Our operating instructions are at least to pay attention to what crosses our path or comes up in our day.   A request or a specific need that may interrupt the course of our work.  The forlorn look on a colleague’s face.  Word that someone is seriously ill. A situation when you know what has to be said to make it all right and everyone else is holding back.  These things can come to each of us every day; we each have a scope of influence that is ours alone, so there are words of hope and healing that will never be spoken unless we speak them and deeds of compassion and courage that will never be done unless we do them.

I’ve started to really look at people checking out my groceries at Target or at the prescription drive through at Walgreens, greeting them as warmly as I can and (if they have a name tag) thanking them by name.  It interrupts the process by a few seconds but it injects a note of graciousness into the interaction that can change the moment if not the day for me, and maybe for them.  I think it’s a good thing really that stores and banks require their employees to greet people and be friendly (although I don’t really think that the teller at Wells Fargo wants to know what I’m doing this weekend).  But civility can be contagious.  Small actions are not to be dismissed.  They can bear fruit.

Today’s lesson from Acts explains the third tool to love well: awareness of the Holy Spirit.  Scripture says that the very definition of God is love – so God’s spirit is present in each act of charity that we carry out and can help facilitate it in ways we may see only in retrospect.

I have this statement from Frederick Buechener framed on my desk: “When you give the world the best you have, it is more than the best you have that you are giving.”  We have all had those moments when we are “in the zone,” when we know that what we now is what we are truly called to do, and as Joseph Campbell says, it seems that “hidden hands” are helping us along.

At those golden moments, we become co-creators with God.  As God created the Universe, we extend the ongoing process of creation when it just  “comes to us” how to solve a problem, right a wrong, write a song, heal a hurt, say the right words.

We are not called to do what we can’t do. To work at a food shelf when we are addicted to cookies.  To send a thousand dollars to the Red Cross when we live on a fixed income.   Many wise people tell us that we are called to the intersection where our greatest joy and the world’s needs meet.  That need may be for food, shelter, employment or beauty.  Bread and roses.  Beauty can be how God comforts his broken children so to create beauty is to love, it is to celebrate creation, whether it is to cook a meal, take a photograph, write a song, make a phone call, build a nest.  Our efforts give form to God’s Spirit and are also guided by it.  So when we give the world the best we have, it is more than our best that we are giving.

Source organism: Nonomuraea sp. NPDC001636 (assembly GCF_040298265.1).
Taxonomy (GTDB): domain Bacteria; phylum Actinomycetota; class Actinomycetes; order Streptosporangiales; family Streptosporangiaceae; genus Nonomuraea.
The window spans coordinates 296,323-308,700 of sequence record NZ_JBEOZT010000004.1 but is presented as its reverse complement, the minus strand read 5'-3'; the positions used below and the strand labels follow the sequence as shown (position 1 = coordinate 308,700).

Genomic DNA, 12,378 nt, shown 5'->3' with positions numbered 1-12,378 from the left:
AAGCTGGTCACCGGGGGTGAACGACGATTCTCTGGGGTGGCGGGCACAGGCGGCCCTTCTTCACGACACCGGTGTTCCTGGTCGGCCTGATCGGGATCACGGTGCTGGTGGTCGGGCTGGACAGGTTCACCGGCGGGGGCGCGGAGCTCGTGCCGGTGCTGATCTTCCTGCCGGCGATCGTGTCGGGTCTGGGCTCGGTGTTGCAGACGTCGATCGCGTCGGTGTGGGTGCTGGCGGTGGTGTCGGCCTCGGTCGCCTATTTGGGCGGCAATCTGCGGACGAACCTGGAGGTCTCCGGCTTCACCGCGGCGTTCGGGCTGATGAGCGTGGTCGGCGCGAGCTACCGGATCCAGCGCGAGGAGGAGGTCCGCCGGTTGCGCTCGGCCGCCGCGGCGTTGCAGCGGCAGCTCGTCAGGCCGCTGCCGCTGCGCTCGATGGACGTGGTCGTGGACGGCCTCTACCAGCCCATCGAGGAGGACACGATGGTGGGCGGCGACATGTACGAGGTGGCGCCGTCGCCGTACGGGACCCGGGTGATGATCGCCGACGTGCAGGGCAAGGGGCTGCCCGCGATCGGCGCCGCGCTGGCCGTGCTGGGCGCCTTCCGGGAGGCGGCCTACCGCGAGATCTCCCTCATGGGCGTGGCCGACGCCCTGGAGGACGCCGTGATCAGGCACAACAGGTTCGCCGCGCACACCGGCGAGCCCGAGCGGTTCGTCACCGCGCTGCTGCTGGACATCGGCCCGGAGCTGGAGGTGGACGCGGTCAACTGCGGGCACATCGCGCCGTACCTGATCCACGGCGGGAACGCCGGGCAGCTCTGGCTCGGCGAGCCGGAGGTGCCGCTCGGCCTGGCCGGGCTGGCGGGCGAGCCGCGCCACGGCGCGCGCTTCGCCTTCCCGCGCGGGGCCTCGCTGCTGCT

And some times, suffering drives love.

“Everything we really love undergoes a change, says the writer Katherine Mansfield,  “so suffering must become love. That is the mystery.”

Last week a Baltimore mother, Toya Graham, went to find her son when the rioting began and pulled him out of an angry mob. “Get over her!  Get over here!  You know better!” She yanked off his ski mask, slapped him, and dragged him away. Was she harming him or loving him?  Or both?

In the Episcopal Diocese of Washington DC today, some forty churches will participate in All Mothers’ Children, a day of prayer and witness.  Bishop Mariann Edgar Budde wrote to her diocese:  “Until the killing of black and brown mothers’ sons becomes as important to the rest of the country as the killing of white mothers’ sons, we who follow Jesus cannot rest.”

This same instinct was present in 1870, when the losses of the Civil War were fresh, and activist Julia Ward Howe called the women of Boston together by saying this:

Arise, then, women of this day!

Arise all women who have hearts, whether our baptism be that of water or of tears!

Say firmly: ‘We will not have great questions decided by irrelevant agencies. Our husbands shall not come to us, reeking with carnage, for caresses and applause. Our sons shall not be taken from us to unlearn all that we have been able to teach them of charity, mercy and patience.’

We women of one country will be too tender of those of another country to allow our sons to be trained to injure theirs. Blood does not wipe out dishonor nor violence indicate possession.

As men have often forsaken the plow and the anvil at the summons of war, let women now leave all that may be left of home for a great and earnest day of counsel.

Let them meet first, as women, to bewail and commemorate the dead. Let them then solemnly take counsel with each other as to the means whereby the great human family can live in peace,

The women who took to the streets in Boston to protest war in 1870 and gave birth to Mother’s Day.  To the list of suffering mothers, then and now, we must add Mary, the mother of Jesus.  Suffering can drive love and may even be transformed into our own salvation, and the salvation of the fractured world we live in.  And Jesus, the face of God turned in our direction, shows us how.

Amen.